Older methods of normalisation include Total Sum Scaling/Normalisation (TSS) and rarefying. In TSS, data is transformed to proportions by dividing the reads for each sequence variant by the total number of reads, whereas rarefying adjusts for differences in library sizes by assigning a sequencing depth threshold, and subsequently subsampling samples with a depth above the threshold and discarding those below. However, both methods are poor options for differential abundance testing and can have high type 1 errors [215,216,217,218]. Additionally, TSS doesn’t account for heteroskedasticity [17] and rarefying discards potentially useful data. As a result, other modern methods have begun to replace the old methods.

Newer methods include variance stabilizing transformation with DESeq2 [219], upper quantile normalisation [215], CSS normalisation [220] and Trimmed Means of M-values (TMM) with EdgeR [221]. Methods like DESeq2 and EdgeR are generally favoured due to their performance across several comparative papers [215,216,217]. However, these comparisons are specific to standardisation of within-sample variance, the ability of data to cluster in ordinations, and their performance in differential abundance testing, but there are several important limitations [222]. These methods tend to focus on standardising within-sample variance across samples, as they were created for differential abundance testing. As a result, the newer methods do not guarantee equal number of reads across samples. They supress species evenness and overestimate the importance of low abundance taxa (through log transformations) [222]. The overestimation of low abundance taxa and suppression of evenness can contribute to an inaccurate representation of the community, and, along with non-equal read counts, can lead to inaccurate comparisons between samples.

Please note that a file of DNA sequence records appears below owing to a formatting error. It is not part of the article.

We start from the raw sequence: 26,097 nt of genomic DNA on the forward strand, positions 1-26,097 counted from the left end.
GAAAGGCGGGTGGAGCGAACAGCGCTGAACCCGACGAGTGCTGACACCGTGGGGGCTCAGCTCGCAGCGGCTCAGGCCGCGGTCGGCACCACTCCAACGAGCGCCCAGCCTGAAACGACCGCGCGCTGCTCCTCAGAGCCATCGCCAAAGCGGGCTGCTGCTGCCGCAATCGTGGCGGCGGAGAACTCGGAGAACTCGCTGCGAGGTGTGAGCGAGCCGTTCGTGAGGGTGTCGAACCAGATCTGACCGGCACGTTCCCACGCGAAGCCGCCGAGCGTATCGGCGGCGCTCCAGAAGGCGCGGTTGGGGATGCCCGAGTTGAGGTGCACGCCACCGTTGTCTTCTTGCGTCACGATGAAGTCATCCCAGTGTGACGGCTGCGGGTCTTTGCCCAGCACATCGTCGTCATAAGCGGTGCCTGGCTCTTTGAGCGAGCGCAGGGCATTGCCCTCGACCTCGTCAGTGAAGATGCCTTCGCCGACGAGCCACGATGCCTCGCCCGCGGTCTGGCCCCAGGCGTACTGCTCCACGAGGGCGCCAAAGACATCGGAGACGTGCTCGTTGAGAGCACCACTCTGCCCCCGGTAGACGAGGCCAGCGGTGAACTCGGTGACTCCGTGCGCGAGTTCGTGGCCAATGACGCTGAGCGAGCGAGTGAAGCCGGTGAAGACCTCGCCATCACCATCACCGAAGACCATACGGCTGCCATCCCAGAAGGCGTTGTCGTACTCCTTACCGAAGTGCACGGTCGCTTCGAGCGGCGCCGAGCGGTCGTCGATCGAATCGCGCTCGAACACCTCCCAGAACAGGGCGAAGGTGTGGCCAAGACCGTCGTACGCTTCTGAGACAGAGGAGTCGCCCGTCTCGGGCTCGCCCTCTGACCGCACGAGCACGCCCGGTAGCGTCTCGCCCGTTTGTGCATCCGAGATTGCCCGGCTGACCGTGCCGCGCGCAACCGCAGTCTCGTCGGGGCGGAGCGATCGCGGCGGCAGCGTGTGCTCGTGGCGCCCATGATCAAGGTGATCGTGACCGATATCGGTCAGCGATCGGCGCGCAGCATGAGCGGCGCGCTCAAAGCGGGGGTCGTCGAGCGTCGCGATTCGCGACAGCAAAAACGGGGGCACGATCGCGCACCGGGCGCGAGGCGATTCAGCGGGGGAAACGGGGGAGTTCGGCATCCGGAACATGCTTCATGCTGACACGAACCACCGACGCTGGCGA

So, although proportions, specifically TSS and rarefying, are not suitable for differential abundance testing, they are more suitable for diversity analysis, as they give a more accurate representation of the microbial communities while accounting for differences in read depths [218, 222]. Additionally, methods like the variance stabilising transformation with DESeq2 are favoured for differential abundance testing. It is critical that researchers are aware of the strengths and limitations of normalisation methods for accurate interpretation and robust study design and differences between the subsequent analyses.

Metagenomic Shotgun Sequencing (whole genome sequencing)